Art and Art History 298. Experimental Courses
Nineteenth-Century French Art
This course examines the major artistic movements of nineteenth-century France, including Neoclassicism, Romanticism, Realism, and Impressionism. We will study the development of landscape painting in relation to the rise of urbanization and industrialization, and look at the origins of an “avant-garde.” Our primary focus will be painting, but we will explore sculpture and photography, as well. While this course follows a fairly straightforward chronology, our main priority will be to consider the cultural and historical context in which works of art were produced. A range of critical texts by both artists and historians will be introduced.
Kathy Anne Quick
History of Photography: 1900-1960
This course surveys the development of photography from 1900 to 1960 by exploring the work of major artists/practitioners, movements, theories, and institutions. We will explore technological and aesthetic shifts in photography while considering the medium’s relationship to key social, political, and cultural contexts. Topics covered include photography’s changing relationship to artistic practice, the rise of photojournalism and photographic reportage, documentary projects, fashion/advertising photography, and the snapshot, among others. Students will gain an understanding for how to approach photographs through visual analysis, research, and critical thinking.
Cities of the Middle East
Chaotic souqs, monumental mosques, exotic natives, and labyrinthine streets: this image of the timeless medina, or Arab City, has been a source of fascination in western visual cultures for centuries. In this course, we will flip the script on orientalist narratives of urban life in the Middle East to better understand the political, social, economic, and cultural histories that have shaped representations and transformations of modern urban space and urban life in the region. Throughout the semester we will combine critical readings and case studies from art, architecture, urban planning, and film to examine a range of cities.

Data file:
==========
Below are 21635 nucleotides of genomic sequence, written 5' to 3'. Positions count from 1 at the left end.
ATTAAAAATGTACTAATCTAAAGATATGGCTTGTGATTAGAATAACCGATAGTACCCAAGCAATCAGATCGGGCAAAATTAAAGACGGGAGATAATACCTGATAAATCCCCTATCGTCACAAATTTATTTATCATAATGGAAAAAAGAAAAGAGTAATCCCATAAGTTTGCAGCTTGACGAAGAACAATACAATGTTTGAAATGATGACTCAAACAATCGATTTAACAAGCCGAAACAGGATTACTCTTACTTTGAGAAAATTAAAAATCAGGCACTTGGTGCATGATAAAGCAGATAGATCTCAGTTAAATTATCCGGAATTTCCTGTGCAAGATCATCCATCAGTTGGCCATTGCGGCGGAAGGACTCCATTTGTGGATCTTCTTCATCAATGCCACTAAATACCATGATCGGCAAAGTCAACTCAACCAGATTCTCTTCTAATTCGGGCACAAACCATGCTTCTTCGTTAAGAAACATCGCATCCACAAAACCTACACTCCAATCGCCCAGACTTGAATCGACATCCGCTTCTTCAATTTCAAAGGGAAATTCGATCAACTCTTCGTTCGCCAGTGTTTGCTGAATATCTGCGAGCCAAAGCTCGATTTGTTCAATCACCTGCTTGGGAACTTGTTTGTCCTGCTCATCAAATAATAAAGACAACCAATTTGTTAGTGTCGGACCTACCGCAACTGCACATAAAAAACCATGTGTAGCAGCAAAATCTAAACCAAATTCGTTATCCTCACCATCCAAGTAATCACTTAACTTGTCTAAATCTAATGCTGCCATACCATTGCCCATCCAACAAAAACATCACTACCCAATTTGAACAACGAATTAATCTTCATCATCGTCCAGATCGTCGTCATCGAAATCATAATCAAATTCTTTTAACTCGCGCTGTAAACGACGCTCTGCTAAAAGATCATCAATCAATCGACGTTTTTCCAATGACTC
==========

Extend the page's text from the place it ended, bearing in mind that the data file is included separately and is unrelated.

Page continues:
We will travel from colonial urbanism in Algiers, modernist planning in Kuwait City, and gentrification in Jaffa, to “star-chitect” ambitions for Abu Dhabi, military occupation in Baghdad, and urban uprisings in Cairo. The course is organized around four main themes: (1) the myth of the medina, (2) colonial urbanism, (3) manufacturing urban heritage, and (4) contesting urban space. Special attention will be paid to the visual representation of cities in the Middle East in order to develop critical observations of the role that art, media, and film play in shaping knowledge of the region.
Photography as Knowledge (1830-1900)
This course is a social history of photography which examines how the medium shaped categories of subjectivity in the 19th-century (race, nation, gender, class, insanity, and criminality). Photography was also a means to archive and classify fields of knowledge. It intersected with the burgeoning sciences of ethnography and anthropology, for example, and was used in both topographical and expeditionary surveys. Faith in photography as a document made it a powerful witness to war, colonial expansion and social inequalities.
While we study the work of photography’s more well-known practitioners from Europe and North America (Atget, Muybridge, Nadar, Brady, O’Sullivan, for example), our approach will not emphasize the aesthetic innovations of self-consciously artistic photography. Rather, we examine both professional and domestic photography as a means to produce knowledge about the world.